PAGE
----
Aleksandra BABII will defend her thesis on "Three Essays in International Economics" on Wednesday 3 July at 03:00 PM
- Frédérique BEC, University of Cergy-Pontoise
- Martial DUPAIGNE, University Paul Valéry
- Fabrice COLLARD, UTC-TSE
- Patrick FEVE, UTC-TSE
This thesis consists of three independent chapters on international macroeconomics.
Little is known about the economic source of common variation in nominal exchange rates. The first chapter examines how international trade links nominal exchange rates. First, I document that two countries that trade more intensively with each other have more correlated exchange rates against the U.S dollar. Second, I develop a general equilibrium multi-country model, where a shock to a single country propagates to the exchange rates of its trading partners and serves as a source of common variation. In the baseline three-country model, I show that the sign and the strength of correlation between exchange rates depend on the elasticities of trade balances of countries with respect to both exchange rates. As a result, the model’s prediction about the relationship between bilateral trade intensity and exchange rates correlation depends on the currency in which international prices are set. Lastly, an augmented model is calibrated to twelve countries to quantitatively assess the importance of trade linkages. I find that trade linkages alone, with uncorrelated shocks across countries, account for 50% of the empirical trade-exchange-rates-correlation slope coefficient.
The second chapter, written in collaboration with Hussein Bidawi, shows that exchange rates of a large and heterogeneous set of countries are connected to individual commodity prices. This overturns the exchange rate disconnect puzzle: the empirical fact that nominal exchange rates are not linked to their fundamentals. Importantly, the connection between exchange rates and commodity prices is independent of the country’s reliance on export of commodities. Strikingly then, the observed link is not restricted to commodity currencies. A novel empirical regularity about the link between exchange rates and commodity prices is uncovered. In particular, the strength of connectedness exhibits important time variation: commodity prices and exchange rates are more linked in times of high uncertainty on financial markets as measured by VIX. Our findings emphasize the need to study exchange rates and commodity prices beyond the traditional trade framework.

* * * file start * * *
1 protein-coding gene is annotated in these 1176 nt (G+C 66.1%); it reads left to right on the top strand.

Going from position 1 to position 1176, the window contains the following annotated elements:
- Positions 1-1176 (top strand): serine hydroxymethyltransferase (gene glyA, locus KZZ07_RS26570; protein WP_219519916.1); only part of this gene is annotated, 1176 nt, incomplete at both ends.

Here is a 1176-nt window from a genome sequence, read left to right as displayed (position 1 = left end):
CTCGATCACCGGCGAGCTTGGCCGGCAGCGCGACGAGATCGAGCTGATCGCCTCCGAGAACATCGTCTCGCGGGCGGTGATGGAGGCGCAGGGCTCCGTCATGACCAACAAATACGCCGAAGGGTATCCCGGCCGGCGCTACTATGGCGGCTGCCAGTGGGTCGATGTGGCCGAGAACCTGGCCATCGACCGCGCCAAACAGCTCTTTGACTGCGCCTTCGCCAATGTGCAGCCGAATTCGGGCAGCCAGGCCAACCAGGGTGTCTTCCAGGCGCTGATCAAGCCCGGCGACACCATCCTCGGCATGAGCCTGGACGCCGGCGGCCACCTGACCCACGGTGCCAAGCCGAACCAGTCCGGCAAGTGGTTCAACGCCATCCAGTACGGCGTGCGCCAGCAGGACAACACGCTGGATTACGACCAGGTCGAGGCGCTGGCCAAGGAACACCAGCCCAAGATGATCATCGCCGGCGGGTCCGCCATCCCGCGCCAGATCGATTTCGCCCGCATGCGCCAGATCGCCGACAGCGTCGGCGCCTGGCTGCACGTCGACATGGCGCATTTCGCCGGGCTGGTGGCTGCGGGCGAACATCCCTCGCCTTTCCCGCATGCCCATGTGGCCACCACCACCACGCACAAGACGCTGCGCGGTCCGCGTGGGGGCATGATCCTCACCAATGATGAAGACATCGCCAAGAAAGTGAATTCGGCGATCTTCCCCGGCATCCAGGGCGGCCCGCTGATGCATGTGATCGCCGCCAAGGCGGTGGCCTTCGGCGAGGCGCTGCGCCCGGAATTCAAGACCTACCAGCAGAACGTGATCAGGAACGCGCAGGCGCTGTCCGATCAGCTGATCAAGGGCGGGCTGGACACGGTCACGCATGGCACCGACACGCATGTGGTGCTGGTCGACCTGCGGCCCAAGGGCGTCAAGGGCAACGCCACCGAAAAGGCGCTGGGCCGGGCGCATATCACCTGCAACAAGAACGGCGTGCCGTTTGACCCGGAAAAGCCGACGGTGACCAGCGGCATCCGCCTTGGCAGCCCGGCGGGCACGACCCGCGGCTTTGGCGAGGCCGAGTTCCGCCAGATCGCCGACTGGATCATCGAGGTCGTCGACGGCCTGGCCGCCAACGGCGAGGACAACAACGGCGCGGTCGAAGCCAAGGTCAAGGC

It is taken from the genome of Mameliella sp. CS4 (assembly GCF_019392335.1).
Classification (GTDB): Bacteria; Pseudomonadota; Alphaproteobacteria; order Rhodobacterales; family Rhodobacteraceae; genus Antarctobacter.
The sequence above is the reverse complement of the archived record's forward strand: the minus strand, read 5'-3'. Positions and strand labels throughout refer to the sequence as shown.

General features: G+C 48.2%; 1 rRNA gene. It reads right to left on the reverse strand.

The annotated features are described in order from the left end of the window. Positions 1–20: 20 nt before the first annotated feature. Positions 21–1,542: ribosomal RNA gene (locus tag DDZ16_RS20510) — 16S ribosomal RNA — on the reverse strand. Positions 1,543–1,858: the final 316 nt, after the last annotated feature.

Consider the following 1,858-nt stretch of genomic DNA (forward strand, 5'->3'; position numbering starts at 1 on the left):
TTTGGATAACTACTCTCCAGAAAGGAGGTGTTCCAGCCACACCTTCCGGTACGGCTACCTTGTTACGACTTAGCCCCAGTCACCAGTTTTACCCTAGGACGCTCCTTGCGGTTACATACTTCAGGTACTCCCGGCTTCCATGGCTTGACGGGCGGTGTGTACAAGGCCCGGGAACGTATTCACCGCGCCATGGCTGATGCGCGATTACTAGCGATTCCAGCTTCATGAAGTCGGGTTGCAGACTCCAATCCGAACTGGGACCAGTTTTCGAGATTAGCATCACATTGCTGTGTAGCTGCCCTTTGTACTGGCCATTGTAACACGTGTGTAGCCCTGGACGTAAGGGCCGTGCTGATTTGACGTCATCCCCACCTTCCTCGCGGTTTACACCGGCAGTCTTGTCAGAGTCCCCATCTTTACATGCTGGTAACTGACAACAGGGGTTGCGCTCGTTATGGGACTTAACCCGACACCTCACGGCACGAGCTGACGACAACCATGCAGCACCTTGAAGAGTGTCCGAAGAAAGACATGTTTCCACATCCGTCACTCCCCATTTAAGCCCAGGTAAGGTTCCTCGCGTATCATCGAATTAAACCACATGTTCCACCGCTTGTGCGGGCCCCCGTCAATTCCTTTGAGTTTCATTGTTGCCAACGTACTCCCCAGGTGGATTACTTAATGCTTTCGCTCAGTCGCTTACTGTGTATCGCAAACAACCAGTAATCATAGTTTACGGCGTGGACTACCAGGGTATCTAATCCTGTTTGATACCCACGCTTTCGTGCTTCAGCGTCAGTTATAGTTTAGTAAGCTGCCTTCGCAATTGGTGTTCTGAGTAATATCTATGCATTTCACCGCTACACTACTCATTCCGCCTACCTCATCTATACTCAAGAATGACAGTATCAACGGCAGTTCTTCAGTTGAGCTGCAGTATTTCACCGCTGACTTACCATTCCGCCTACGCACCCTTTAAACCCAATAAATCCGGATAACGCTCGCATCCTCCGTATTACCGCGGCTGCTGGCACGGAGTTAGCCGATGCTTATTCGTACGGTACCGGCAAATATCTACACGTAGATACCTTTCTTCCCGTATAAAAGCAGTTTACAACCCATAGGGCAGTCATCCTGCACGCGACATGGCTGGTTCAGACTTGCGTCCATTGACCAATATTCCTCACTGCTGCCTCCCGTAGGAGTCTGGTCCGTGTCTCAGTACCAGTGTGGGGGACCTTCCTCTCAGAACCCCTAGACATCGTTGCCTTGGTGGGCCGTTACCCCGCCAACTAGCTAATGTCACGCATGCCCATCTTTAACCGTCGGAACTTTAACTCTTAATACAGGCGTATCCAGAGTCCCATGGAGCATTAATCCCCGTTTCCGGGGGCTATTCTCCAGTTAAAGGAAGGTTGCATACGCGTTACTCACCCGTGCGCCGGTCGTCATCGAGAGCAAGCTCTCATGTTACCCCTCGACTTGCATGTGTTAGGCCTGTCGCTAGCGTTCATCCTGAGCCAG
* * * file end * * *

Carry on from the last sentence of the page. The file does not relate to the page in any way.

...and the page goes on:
In the third chapter in collaboration with Thomas Helbling, we study the effect of commodity price variation on the Australian economy. The Australian economy depends significantly on its commodity-exporting activity. The mining boom and bust over the past decade or so have had a large impact on the economy even though the mining sector is relatively small in terms of value added and employment. This paper explores the amplification of mining shocks over the input-output linkages. In particular, we focus on industries that provide inputs to the mining sector. We analyze the effect of Australia’s key commodities prices between 2006 and 2016 exploiting cross-industry variation in sales exposure to the mining sector and quantify the overall output and employment effects of these shocks. We find that a one-standard-deviation decline in individual prices for some commodities decreases total employment by 0.75-0.82% and real output by 0.8%.